Innovative packaging designs that help the consumer to buy and use food in ways that match their needs are the order of the day to address urbanisation. Our split pack for poultry, designed in collaboration with Tesco and Cargill, is a portion pack that helps to reduce food waste and offer the ultimate in convenience.
Food supply chains
Consumers are demanding natural, locally sourced fresh food; a trend that links closely to health and environmental concerns. Fresh food however, is often associated with a shorter shelf life and in turn can result in food spoilage and waste. Innovations from packaging designers and manufacturers are incorporating ways to improve shelf-life, while maintaining freshness, clarity and pack functionality.
Hectic lifestyles mean that consumers crave on-the-go fresh food and food-for-later options in an easily portable format that requires little or no preparation. This can present an issue for the food supply chain, especially as e-commerce grows in popularity, in maintaining quality and food safety standards. As a continent, Europe has an estimated two per cent of food waste lost in the supply chain, compared to a much higher figure of 35-50 per cent in developing countries. In addition, there is an increase in the movement of seasonal foods so that consumers can enjoy all food-types anytime of the year. Optimised lightweighting of packs enables more efficient fuel consumption in distribution, delivering a lower carbon footprint in overall transportation.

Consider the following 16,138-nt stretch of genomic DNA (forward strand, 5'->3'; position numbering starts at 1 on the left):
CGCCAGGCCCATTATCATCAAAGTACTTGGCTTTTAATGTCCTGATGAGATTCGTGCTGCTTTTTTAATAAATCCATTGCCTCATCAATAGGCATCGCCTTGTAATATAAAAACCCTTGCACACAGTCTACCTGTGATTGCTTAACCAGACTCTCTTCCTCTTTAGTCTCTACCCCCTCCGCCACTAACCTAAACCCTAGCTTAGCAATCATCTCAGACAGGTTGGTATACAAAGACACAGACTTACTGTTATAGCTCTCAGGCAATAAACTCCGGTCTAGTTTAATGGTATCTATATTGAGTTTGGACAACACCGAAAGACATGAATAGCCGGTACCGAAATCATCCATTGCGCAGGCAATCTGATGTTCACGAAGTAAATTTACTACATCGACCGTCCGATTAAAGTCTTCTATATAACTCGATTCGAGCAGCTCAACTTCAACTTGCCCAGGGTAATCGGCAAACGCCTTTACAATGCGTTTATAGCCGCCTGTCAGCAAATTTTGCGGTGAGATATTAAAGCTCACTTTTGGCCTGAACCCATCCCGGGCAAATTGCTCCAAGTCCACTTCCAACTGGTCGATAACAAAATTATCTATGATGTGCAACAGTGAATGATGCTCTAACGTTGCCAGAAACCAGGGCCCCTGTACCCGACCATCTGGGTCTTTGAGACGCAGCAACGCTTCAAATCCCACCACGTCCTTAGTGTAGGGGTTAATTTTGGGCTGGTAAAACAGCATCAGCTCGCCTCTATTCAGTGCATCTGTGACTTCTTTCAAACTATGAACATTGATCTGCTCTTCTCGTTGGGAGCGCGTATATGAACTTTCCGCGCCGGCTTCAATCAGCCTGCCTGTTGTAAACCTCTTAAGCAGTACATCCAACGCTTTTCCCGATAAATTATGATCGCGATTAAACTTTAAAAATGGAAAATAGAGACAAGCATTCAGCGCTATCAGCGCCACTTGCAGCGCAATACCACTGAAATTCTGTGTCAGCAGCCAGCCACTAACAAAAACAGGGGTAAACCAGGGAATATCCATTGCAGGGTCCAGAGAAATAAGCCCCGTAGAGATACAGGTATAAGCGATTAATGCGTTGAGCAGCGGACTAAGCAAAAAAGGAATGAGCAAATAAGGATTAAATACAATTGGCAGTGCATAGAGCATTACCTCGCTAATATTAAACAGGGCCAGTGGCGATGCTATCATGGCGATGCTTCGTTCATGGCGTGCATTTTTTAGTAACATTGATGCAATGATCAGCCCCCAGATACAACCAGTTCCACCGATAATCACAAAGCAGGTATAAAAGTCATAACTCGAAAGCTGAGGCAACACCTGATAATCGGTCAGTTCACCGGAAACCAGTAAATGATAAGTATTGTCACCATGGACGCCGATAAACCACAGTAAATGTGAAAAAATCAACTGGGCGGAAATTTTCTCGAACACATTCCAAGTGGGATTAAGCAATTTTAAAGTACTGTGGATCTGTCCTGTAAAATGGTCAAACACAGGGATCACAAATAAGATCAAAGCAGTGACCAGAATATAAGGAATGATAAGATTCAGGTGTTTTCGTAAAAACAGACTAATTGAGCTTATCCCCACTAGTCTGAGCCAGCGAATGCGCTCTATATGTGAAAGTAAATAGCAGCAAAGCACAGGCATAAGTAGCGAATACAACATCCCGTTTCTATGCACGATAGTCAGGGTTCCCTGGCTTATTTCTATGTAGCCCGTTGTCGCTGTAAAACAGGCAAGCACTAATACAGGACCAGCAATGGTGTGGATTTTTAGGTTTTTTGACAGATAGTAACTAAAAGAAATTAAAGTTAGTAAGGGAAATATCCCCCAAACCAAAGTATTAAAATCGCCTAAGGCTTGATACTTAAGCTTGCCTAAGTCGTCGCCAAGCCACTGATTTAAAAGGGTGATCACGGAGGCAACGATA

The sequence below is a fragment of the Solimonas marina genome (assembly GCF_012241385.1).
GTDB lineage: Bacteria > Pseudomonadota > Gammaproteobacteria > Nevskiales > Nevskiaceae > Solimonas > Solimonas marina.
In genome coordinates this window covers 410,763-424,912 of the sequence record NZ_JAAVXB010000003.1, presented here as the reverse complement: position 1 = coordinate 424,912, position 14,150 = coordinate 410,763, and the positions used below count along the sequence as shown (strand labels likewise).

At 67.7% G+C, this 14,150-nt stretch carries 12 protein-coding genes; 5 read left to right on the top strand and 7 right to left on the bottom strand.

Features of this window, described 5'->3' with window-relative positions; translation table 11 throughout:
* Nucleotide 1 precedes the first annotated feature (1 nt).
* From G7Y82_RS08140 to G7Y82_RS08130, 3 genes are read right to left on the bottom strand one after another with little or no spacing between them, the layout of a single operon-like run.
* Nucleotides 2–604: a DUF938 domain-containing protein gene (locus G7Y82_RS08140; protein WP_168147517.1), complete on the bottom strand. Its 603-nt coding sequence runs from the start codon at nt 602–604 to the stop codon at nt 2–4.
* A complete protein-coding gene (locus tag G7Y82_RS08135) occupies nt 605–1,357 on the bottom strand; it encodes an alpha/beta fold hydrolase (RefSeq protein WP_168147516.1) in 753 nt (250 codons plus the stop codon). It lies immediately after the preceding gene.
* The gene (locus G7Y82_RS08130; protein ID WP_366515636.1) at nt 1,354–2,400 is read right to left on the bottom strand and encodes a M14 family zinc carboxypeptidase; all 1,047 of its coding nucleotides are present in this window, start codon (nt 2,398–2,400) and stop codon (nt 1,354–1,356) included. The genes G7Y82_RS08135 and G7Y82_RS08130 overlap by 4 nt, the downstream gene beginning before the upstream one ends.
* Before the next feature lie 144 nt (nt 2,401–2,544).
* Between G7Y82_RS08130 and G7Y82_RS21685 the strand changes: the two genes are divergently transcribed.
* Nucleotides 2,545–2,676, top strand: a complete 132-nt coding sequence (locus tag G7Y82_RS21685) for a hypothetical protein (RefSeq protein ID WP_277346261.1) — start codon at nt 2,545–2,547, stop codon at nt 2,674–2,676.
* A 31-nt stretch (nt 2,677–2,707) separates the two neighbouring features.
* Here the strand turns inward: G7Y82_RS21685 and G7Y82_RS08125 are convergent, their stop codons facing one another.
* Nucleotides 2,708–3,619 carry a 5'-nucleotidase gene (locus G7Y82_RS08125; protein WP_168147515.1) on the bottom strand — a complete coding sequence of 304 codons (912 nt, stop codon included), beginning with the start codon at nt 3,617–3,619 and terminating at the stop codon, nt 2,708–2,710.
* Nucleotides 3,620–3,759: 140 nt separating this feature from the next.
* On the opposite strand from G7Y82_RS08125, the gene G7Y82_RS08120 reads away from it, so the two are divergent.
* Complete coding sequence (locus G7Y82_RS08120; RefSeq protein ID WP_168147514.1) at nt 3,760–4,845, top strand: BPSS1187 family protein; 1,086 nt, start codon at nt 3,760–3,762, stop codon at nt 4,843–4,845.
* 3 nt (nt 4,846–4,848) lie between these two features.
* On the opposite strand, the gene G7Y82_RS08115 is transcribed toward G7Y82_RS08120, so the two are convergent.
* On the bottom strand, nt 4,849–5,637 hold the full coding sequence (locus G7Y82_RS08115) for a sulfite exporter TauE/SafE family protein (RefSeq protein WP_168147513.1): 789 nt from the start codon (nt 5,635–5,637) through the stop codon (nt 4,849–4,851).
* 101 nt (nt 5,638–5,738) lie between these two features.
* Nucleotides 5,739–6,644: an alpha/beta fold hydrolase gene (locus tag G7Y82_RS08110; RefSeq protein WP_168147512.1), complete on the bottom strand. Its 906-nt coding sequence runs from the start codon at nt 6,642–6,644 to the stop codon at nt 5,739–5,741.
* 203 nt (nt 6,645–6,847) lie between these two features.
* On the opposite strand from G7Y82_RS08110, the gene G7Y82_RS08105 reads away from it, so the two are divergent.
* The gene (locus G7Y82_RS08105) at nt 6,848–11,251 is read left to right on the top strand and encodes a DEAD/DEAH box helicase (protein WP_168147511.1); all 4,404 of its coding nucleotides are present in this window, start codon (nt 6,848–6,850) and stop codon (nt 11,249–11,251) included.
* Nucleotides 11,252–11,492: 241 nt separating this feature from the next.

Developments in packaging have been an important driver in helping to dramatically reduce the proportion of fresh produce that is wasted in the supply chain. As a company, LINPAC concentrates on providing effective packaging solutions that enable efficient distribution around the globe, while protecting food safety, preserving and extending the shelf-life of the fresh food inside.
Take our work with partner Infia, for example. Our “F” Concept Side Ventilation pack includes a unique ventilation system which reduces ethylene levels which slows down the ripening process, improving the shelf life of produce and soft fruit.
Another good example is our RfreshÒ Evolve vacuum skin pack which features a barrier skin film that whitens on peel, revealing whether a pack has been opened or not, as well as preventing leakage. The trays can be displayed both horizontally and vertically, reducing required shelf space for the retailer and offers up to 21-day shelf life for some red meat products.
Technical advancements and innovations in the packaging industry are at an all-time high. Superior product protection, lightweighting, recycled content, designing for recyclability, and shelf-appeal are top of the agenda for many manufacturers, including ourselves. We apply our knowledge and expertise of food and material science to packaging design to meet today’s supply chain and consumer needs, as well as those of tomorrow.